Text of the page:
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      A comprehensive review on Brigatinib – A wonder drug for targeted cancer therapy in non-small cell lung cancer

      a , b , b , c , c , a , *

      Saudi Pharmaceutical Journal : SPJ

      Elsevier

      ALK inhibitors, Brigatinib, Lung cancer, Kinase, Lymphoma, NPM, nucleophosmin, ALK, anaplastic lymphoma kinase, NSCLC, non-small cell lung cancer, EGFR, epidermal growth factor receptor, EML4, echinoderm microtubule associated protein, TKI’s, tyrosine kinase inhibitors, P-gp, P-glycoprotein, BCRP, breast cancer resistance protein, ORR, objective response rate, ALTA-1L, ALK in lung cancer trial of Brigatinib in1st Line, DMPO, dimethyl phosphine oxide, SAR, structure activity relationship, MIC, minimum inhibitory concentration, ALCL, anaplastic extensive cell lymphoma, FLT3, fem like tyrosine kinase-3, FDA, Food and Drug Administration, LCC, Large Cell Carcinoma

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          Abstract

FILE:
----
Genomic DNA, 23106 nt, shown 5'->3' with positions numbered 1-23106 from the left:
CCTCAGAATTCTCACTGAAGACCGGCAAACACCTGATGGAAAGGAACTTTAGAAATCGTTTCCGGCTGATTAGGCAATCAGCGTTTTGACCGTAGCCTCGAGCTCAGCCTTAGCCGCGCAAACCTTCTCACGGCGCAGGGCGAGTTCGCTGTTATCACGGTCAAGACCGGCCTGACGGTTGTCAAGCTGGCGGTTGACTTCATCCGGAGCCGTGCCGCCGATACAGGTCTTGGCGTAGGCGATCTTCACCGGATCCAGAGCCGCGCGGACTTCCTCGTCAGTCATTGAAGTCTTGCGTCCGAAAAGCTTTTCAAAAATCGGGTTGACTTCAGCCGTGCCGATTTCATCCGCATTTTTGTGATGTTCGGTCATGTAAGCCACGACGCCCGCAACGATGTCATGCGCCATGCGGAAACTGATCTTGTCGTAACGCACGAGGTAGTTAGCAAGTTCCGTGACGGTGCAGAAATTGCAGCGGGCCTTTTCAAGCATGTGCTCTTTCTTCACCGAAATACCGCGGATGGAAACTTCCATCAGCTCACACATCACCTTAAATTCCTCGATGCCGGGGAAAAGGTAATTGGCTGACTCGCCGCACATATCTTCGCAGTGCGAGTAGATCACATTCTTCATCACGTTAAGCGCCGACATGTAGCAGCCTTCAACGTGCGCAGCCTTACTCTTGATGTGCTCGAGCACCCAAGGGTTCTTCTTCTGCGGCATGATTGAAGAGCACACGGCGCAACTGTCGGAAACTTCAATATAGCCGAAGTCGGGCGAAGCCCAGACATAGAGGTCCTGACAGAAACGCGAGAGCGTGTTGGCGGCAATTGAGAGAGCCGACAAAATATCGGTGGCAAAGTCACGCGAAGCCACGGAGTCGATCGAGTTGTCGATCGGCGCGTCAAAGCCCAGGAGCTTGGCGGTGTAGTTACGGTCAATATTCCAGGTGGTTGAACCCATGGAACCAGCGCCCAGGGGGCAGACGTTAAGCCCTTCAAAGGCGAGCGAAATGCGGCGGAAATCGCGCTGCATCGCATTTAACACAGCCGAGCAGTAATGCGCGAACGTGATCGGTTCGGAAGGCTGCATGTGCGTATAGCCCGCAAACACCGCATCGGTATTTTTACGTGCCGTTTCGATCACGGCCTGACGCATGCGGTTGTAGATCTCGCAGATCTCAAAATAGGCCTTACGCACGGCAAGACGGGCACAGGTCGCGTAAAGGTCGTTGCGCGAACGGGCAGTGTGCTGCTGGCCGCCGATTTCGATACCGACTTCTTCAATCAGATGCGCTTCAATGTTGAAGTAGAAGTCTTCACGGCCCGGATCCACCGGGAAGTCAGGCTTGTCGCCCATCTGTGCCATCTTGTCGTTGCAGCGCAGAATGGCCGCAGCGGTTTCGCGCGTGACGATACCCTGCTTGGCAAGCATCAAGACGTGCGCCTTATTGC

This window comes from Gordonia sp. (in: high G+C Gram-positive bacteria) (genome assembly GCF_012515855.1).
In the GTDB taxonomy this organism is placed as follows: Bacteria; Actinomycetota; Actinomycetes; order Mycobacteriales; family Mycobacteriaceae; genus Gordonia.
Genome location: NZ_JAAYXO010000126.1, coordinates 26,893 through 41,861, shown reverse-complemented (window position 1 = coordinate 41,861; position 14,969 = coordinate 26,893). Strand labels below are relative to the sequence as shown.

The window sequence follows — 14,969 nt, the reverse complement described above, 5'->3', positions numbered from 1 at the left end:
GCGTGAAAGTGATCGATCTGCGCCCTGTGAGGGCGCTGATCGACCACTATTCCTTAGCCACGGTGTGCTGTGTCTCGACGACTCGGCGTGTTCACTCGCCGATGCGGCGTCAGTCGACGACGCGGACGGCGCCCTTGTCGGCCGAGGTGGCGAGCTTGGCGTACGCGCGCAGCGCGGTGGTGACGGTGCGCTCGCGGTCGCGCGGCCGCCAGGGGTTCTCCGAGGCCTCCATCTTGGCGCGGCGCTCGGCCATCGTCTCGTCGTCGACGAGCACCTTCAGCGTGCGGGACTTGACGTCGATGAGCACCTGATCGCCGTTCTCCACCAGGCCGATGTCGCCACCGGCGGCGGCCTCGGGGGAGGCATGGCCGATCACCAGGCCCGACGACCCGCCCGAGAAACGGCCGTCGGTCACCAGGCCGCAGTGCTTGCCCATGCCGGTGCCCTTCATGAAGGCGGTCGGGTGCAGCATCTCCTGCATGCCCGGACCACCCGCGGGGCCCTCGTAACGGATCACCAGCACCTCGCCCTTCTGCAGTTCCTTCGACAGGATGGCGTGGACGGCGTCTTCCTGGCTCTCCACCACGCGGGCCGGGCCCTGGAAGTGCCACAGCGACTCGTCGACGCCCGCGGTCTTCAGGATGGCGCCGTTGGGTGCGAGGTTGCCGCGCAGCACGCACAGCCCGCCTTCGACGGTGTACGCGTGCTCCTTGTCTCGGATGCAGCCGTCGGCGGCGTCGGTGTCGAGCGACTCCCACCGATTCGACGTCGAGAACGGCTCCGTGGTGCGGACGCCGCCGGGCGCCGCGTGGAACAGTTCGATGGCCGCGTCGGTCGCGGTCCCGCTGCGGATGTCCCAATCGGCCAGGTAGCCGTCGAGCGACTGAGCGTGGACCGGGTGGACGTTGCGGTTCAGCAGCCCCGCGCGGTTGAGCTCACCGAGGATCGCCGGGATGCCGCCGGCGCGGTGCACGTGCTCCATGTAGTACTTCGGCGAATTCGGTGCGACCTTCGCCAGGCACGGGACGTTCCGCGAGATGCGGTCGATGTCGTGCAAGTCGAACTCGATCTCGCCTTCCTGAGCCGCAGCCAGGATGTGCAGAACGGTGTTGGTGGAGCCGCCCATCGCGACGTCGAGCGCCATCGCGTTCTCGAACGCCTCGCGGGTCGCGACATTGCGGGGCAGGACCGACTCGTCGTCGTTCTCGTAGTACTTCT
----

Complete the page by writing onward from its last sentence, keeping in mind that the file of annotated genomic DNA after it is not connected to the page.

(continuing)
The mortality rate in patients suffering from non-small cell lung cancer (NSCLC) is quite high. This type of cancer mainly occurs due to rearrangements in the anaplastic lymphoma kinase (ALK) gene which leads to form an oncogene of fused gene NPM-ALK. Brigatinib is recently approved by FDA in April 2017 as a potent tyrosine kinase inhibitor (TKI) for the NSCLC therapy. In the present scenario, it is no less than a wonder drug because it is indicated for the treatment of advanced stages of metastatic ALK positive NSCLC, a fatal disease to overcome the resistance of various other ALK inhibitors such as crizotinib, ceritinib and alectinib. In addition to ALK, it is also active against multiple types of kinases such as ROS1, Insulin like growth factor-1Receptor and EGFR. It can be synthesized by using N-[2-methoxy-4-[4-(dimethylamino) piperidin-1-yl] aniline] guanidine and 2,4,5-trichloropyrimidine respectively in two different ways. Its structure consists of mainly dimethylphosphine oxide group which is responsible for its pharmacological activity. It is active against various cell lines such as HCC78, H2228, H23, H358, H838, U937, HepG2 and Karpas- 299. Results of ALTA (ALK in Lung Cancer Trial of AP26113) phase ½ trial shows that 90 mg of brigatinib for 7 days and then 180 mg for next days is effective in the treatment of NSCLC. Brigatinib has been shown to have favorable risk benefit profile and is a safer drug than the available cytotoxic chemotherapeutic agents. In comparison to other FDA approved drugs for the same condition, it causes fewer minor adverse reactions which can be easily managed either by changing the dose or by providing good supportive care. This article is intended to provide readers with an overview of chemistry, pharmacokinetic, pharmacodynamic and safety profile of brigatinib, which addresses an unmet medical need.